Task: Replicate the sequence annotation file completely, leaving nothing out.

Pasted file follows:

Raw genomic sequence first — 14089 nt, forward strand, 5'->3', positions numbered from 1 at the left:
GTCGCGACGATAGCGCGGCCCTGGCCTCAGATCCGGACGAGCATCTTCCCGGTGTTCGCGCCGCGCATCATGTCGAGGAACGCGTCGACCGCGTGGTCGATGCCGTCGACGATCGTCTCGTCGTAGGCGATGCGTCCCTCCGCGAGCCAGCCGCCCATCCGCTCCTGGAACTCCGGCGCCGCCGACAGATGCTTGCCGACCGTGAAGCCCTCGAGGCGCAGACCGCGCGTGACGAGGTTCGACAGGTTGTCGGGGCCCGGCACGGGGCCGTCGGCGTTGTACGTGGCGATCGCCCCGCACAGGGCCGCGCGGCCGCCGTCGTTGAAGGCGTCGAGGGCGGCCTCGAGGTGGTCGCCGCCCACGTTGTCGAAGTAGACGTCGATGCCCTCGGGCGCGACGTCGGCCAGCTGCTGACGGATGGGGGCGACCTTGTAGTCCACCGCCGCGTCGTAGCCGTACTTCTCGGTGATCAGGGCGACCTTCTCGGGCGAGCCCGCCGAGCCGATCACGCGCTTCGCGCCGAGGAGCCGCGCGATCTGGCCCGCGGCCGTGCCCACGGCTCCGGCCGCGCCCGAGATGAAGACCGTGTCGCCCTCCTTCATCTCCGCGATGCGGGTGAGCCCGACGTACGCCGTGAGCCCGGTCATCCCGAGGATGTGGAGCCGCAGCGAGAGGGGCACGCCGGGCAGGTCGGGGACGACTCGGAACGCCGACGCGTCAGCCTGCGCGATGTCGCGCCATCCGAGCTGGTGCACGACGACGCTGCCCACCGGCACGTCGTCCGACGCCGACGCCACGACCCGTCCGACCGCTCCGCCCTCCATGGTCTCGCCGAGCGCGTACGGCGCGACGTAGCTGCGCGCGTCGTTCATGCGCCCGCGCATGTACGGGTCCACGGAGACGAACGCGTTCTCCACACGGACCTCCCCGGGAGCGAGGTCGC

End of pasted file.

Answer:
Raw genomic sequence first — 14089 nt, forward strand, 5'->3', positions numbered from 1 at the left:
GTCGCGACGATAGCGCGGCCCTGGCCTCAGATCCGGACGAGCATCTTCCCGGTGTTCGCGCCGCGCATCATGTCGAGGAACGCGTCGACCGCGTGGTCGATGCCGTCGACGATCGTCTCGTCGTAGGCGATGCGTCCCTCCGCGAGCCAGCCGCCCATCCGCTCCTGGAACTCCGGCGCCGCCGACAGATGCTTGCCGACCGTGAAGCCCTCGAGGCGCAGACCGCGCGTGACGAGGTTCGACAGGTTGTCGGGGCCCGGCACGGGGCCGTCGGCGTTGTACGTGGCGATCGCCCCGCACAGGGCCGCGCGGCCGCCGTCGTTGAAGGCGTCGAGGGCGGCCTCGAGGTGGTCGCCGCCCACGTTGTCGAAGTAGACGTCGATGCCCTCGGGCGCGACGTCGGCCAGCTGCTGACGGATGGGGGCGACCTTGTAGTCCACCGCCGCGTCGTAGCCGTACTTCTCGGTGATCAGGGCGACCTTCTCGGGCGAGCCCGCCGAGCCGATCACGCGCTTCGCGCCGAGGAGCCGCGCGATCTGGCCCGCGGCCGTGCCCACGGCTCCGGCCGCGCCCGAGATGAAGACCGTGTCGCCCTCCTTCATCTCCGCGATGCGGGTGAGCCCGACGTACGCCGTGAGCCCGGTCATCCCGAGGATGTGGAGCCGCAGCGAGAGGGGCACGCCGGGCAGGTCGGGGACGACTCGGAACGCCGACGCGTCAGCCTGCGCGATGTCGCGCCATCCGAGCTGGTGCACGACGACGCTGCCCACCGGCACGTCGTCCGACGCCGACGCCACGACCCGTCCGACCGCTCCGCCCTCCATGGTCTCGCCGAGCGCGTACGGCGCGACGTAGCTGCGCGCGTCGTTCATGCGCCCGCGCATGTACGGGTCCACGGAGACGAACGCGTTCTCCACACGGACCTCCCCGGGAGCGAGGTCGC